by | Nov 21, 2008 | Detroit Free Press | 0 comments

DAYTON, Ohio — Throw out your hands. Make two fists. Wave them around over your head and start running backward.

Hey, hey, hey, do the Spartan Shuffle.

Or The Scott Skiles Shuffle, really. But what’s the difference? He is this team, like it or not, and every time he backpedals after a score and does that little “whoopie” step that looks as if he’s punching someone in the face, he is injecting magic into Michigan State, this little basketball team that can-can. And who knows how far it will go?

It’s going one step farther now, because Saturday Skiles and crew danced with giants and left them crippled — 80-68, MSU over Georgetown — and the shuffle, already the rage of East Lansing and Dayton, is now headed for Kansas City, the Midwest Regional final of the NCAA tournament, and the people there better watch their noses.

Did we say Georgetown? They beat Georgetown? Yeah. That’s right. Big Georgetown. Big John Thompson. Big Ralph Dalton. Big Ronnie Highsmith.

“Big deal,” said Skiles.

Take no prisoners. This was basketball with your fists clenched, and the whipmaster was Skiles. All day. He had 24 points and five assists, and that doesn’t even begin to tell you what he accomplished. He doesn’t lead; he commandeers. He is forever calling the shots, pointing fingers, issuing threats, slamming his body into defenses, canning baskets.

You don’t beat the likes of the Hoyas with simple numbers. You beat them by stealing their concentration. And throughout this charged-up afternoon, the Hoyas seemed to be watching Skiles against their will, looking at him the way a condemned man might glance at the blade when his head is in the guillotine.

And Skiles was dancing. Skiles jump-starts the Spartans

Remember, for a moment, that MSU was picked for the bottom half of the Big Ten. A team whose center averages 2.2 points. A team of small in a game of big. A team which rides the wild surf with Skiles hanging 10.

Remember all that, and then consider that Skiles was one- for-seven in the first half and yet the Spartans never faded, mostly because he wouldn’t let them. “This may have been as good a game as he’s played all year,” said coach Jud Heathcote, precisely because, despite the shooting drought, Skiles refused to be quiet. He dragged his team into this contest through passing and quarterbacking, as someone might drag an uncooperative dog to the park, until the team started running on its own.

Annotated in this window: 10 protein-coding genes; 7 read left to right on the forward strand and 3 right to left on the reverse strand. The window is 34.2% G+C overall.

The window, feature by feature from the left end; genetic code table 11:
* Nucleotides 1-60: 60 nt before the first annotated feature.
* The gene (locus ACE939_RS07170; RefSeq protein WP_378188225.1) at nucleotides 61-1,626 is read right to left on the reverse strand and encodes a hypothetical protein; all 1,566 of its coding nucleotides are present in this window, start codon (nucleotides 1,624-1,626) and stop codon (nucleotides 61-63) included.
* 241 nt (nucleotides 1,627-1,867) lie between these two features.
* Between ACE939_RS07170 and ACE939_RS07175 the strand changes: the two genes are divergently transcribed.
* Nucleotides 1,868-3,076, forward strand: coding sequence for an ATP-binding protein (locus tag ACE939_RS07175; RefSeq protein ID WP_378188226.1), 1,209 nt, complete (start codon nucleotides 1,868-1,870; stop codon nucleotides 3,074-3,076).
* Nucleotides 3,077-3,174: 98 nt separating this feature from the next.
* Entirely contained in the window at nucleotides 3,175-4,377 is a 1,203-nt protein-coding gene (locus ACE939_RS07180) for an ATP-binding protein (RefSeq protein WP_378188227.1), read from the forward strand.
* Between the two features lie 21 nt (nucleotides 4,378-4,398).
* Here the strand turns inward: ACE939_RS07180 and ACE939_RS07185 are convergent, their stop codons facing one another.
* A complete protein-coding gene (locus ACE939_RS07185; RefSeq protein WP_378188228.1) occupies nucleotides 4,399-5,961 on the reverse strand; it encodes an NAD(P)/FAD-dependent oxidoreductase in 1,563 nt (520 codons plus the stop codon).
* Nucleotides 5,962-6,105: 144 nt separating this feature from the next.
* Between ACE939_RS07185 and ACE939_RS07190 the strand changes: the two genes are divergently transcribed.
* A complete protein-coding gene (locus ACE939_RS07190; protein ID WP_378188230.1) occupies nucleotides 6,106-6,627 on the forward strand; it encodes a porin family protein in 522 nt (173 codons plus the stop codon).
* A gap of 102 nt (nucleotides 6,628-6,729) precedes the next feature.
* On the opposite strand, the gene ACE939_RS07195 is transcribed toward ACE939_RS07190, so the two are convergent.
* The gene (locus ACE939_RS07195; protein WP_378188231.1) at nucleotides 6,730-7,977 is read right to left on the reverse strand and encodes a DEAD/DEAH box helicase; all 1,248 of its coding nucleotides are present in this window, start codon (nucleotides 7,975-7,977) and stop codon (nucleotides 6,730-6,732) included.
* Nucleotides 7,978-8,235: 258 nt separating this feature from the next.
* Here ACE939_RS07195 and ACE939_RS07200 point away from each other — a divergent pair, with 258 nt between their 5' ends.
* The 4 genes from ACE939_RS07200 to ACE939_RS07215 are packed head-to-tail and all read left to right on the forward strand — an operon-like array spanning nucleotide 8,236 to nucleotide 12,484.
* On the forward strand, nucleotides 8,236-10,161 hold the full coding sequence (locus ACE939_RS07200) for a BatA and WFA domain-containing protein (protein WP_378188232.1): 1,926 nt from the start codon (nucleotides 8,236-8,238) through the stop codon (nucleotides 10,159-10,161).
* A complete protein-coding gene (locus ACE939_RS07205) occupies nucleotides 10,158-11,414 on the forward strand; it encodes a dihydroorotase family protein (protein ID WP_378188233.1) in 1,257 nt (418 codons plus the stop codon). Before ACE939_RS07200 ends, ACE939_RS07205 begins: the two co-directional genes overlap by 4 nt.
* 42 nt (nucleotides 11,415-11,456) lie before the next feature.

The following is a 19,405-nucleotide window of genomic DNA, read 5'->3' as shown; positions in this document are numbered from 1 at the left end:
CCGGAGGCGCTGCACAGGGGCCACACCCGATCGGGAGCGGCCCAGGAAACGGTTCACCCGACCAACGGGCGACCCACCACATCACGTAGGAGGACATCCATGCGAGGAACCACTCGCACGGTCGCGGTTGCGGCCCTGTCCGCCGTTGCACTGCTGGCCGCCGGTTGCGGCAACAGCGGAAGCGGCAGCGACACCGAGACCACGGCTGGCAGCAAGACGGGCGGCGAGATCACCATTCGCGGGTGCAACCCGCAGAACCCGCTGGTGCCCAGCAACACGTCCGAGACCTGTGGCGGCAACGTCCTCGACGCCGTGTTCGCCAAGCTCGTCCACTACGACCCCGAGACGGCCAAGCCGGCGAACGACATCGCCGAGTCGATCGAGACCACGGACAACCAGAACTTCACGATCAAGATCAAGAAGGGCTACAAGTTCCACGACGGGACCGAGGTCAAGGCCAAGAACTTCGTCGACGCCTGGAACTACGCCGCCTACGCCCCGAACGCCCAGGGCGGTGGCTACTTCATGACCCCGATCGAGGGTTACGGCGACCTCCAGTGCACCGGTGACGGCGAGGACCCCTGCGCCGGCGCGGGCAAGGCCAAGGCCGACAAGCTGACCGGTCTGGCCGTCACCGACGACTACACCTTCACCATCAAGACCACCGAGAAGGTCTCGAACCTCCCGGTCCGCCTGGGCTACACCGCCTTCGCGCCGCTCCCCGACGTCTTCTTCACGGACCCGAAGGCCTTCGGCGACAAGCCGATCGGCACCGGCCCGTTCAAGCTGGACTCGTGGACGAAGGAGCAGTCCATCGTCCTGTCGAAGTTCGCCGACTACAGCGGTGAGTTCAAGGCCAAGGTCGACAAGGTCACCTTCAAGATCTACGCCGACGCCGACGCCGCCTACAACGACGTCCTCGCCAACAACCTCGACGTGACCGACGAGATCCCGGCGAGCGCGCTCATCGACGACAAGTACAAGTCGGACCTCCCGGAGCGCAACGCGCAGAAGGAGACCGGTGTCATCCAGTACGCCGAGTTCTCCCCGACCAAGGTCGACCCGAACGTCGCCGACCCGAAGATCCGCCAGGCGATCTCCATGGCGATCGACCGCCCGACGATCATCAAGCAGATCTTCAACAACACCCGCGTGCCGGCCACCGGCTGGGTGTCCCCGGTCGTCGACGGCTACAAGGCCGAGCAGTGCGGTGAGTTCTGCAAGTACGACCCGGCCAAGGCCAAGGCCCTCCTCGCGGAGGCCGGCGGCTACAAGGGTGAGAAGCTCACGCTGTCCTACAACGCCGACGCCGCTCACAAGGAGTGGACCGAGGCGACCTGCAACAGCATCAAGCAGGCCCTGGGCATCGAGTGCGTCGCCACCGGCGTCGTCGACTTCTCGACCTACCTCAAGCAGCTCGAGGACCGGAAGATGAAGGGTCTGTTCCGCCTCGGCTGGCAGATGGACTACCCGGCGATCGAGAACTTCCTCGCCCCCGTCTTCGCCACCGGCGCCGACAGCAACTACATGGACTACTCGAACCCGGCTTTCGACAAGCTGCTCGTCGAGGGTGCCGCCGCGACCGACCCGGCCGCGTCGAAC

And then it started to run away. It began with a highlight film clip, 14 minutes left in the game, MSU leading, 43-40. And then came the thumping of Skiles’ sneakers, like distant war drums, clomping down the hardwood floor and moving fast. He had Larry Polec on the left, Vernon Carr on the right and the ball coming off his palm in a gleeful dribble. Forget it. Skiles drove the middle, put the ball behind his back, looked right, dished off left — what the . . . ? — and Polec banked it in for two, and the crowd went half-hysterical, and it was never that close again.

“Routine play,” Polec said. “He does that all the time. I knew I was going to get the ball. I just didn’t know how.”

MSU ran off an 11-2 spurt, Skiles regained his shooting touch, and Georgetown, the gray T-shirt mob, the NCAA finalist last year, was bent and beaten, half its players bandaged at the knees and the other half in foul trouble. As the final minutes ticked off, all Thompson and company could do was stare at Skiles celebrating.

Like watching the Grim Reaper breakdance. Mission Impossible in KC?

So now what? Goin’ to Kansas City, that’s what. A regional final against Kansas — the second-ranked team in the country — right in the Jayhawks’ back yard. Sounds impossible. Which means it may be tailor-made for the Spartans.

Say it now. This is a well-coached team with several good players — Darryl Johnson, Carr, Polec — and one superstar. A team that’s already gone farther than anyone dreamed. Yes, Skiles has a dark past: several arrests, lots of in-court drama. But that is another day, another story. This is the present, and the present is a clenched fist and a backpedal and a “Wooo! Wooo!” war cry.

Call it the Spartan Shuffle. With MSU two victories away from the Final Four, there may be a lot more people doing it this week. And maybe . . . next week?

“We’re not trying to get in the final 16,” Skiles said after Saturday’s win. “We’re trying to get to the final game.”

Hey, hey, hey.


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Mitch Albom writes about running an orphanage in impoverished Port-au-Prince, Haiti, his kids, their hardships, laughs and challenges, and the life lessons he’s learned there every day.

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